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Take Back the Night sets its own terms

Walking without fear

It started off a normal Sunday morning. As the sun came up on Aug 30, a young woman in Blackburn Hamlet began her early-morning run — a run she never finished. On the way she was attacked and sexually assaulted. Her experience highlights the day-to-day reality that no woman is safe from sexual violence.

Stories like this have brought hundreds of Ottawa women together since 1978 to raise awareness about violence against women at the Take Back the Night march.

The march, organized by and for self-identified women, is a statement of women’s strength and solidarity and a protest against sexual violence on the streets, in homes and in every town and city around the world.

“We want to take back the night. We want to be safe at night. We want to be to be able to go out without male company,” says Concillia Muonde, the Public Education Coordinator at the Sexual Assault Support Centre of Ottawa (SASC). “We want to be free in the city — we want to be just as everybody else — so by taking back the night, as a group of women, we are reclaiming the streets.”

When it comes to Take Back the Night, men are wanted as allies — but not as march participants, highlighting the right of minority groups to set their own terms of membership. Instead, men can fundraise, spread the word about the march, cheer from the sidelines and encourage their friends, partners and co-workers to take part in the march in solidarity with other women.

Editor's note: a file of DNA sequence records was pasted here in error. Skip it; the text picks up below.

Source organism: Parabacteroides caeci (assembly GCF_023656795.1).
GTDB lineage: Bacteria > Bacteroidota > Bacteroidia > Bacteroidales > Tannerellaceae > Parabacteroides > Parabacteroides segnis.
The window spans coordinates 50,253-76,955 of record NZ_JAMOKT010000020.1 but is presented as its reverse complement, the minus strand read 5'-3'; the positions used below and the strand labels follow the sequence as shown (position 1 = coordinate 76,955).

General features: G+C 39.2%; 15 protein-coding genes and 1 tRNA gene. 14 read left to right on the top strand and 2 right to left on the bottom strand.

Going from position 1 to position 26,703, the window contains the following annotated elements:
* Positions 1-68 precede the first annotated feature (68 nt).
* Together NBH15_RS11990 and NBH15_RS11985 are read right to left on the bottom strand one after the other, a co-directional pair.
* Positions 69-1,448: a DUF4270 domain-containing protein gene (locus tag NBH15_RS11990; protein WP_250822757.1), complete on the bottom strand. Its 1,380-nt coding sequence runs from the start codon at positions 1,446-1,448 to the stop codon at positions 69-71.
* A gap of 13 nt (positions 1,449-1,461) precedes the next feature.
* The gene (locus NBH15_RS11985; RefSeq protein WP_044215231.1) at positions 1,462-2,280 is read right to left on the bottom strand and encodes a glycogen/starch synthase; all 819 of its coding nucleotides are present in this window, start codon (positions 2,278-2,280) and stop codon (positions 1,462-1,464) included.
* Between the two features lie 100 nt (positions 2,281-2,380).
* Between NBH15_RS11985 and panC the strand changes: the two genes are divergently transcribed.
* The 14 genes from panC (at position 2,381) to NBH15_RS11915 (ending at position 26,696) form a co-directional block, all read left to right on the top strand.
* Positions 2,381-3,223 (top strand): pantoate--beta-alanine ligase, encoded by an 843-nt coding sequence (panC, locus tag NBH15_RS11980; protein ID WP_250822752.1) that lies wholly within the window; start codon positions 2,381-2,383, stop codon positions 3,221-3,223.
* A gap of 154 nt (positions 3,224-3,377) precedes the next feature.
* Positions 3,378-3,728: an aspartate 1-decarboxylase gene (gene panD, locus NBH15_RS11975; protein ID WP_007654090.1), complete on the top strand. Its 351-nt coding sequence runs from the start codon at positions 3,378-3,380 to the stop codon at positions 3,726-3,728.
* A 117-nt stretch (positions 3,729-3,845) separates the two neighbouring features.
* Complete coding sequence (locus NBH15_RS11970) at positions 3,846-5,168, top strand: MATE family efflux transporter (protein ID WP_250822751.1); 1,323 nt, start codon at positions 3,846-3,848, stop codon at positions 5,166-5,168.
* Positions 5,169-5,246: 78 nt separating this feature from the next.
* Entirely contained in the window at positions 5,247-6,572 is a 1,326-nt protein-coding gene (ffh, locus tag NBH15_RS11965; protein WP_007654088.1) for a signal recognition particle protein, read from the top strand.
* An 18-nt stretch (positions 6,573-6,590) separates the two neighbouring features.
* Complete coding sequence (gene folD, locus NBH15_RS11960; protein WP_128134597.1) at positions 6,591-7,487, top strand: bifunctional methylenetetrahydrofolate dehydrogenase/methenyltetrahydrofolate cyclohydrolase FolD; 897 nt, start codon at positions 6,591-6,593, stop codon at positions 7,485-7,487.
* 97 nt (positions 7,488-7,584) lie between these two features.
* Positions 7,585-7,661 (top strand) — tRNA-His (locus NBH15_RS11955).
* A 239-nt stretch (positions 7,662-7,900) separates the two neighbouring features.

“Having men in a march where women are protesting male violence takes away the effect of what women are marching against,” says Muonde.

While the march is symbolic, the reality is harsh — 51 percent of women in Canada have been sexually assaulted and 86 percent of assaults occur in a woman’s home. Sexual assaults are not isolated incidents; they occur every day, but only an estimated six percent are reported to the police. A disproportionate number of sexual assaults are perpetrated against women — a fact that fuels the by-women, for-women approach to Take Back the Night.
 
“It speaks to women’s safety, women’s equality issues. If men don’t have to worry about safety when they are jogging, then it is an equality question. We are second-class citizens,” says Muonde.

The march is a political statement — violence against women is the result of a power differential. More women fall victim to sexual violence and a high percentage of perpetrators are men.

“We are not saying that all men are violent, but violence is done by men who choose to use [it] as a means of oppression,” says Muonde.

It is uniting against that gender inequity that makes Take Back the Night important to women. It is a march where men are asked to stand to the side and make space for women to walk the streets together in solidarity with each other.

Feedback from clients at SASC indicates that a number of women who participate in the march have been sexually assaulted — some multiple times — feel unsafe in the company of men and want to experience feeling safe and strong with other women.

This is the message behind Take Back the Night: that it should be a safe place for all women to protest together.

“By taking part in this march, [women] are letting their voices be heard; they are expressing their reality to other women,” says Muonde. “By coming out…they feel they are in solidarity with other women, [and] that is a really powerful action.”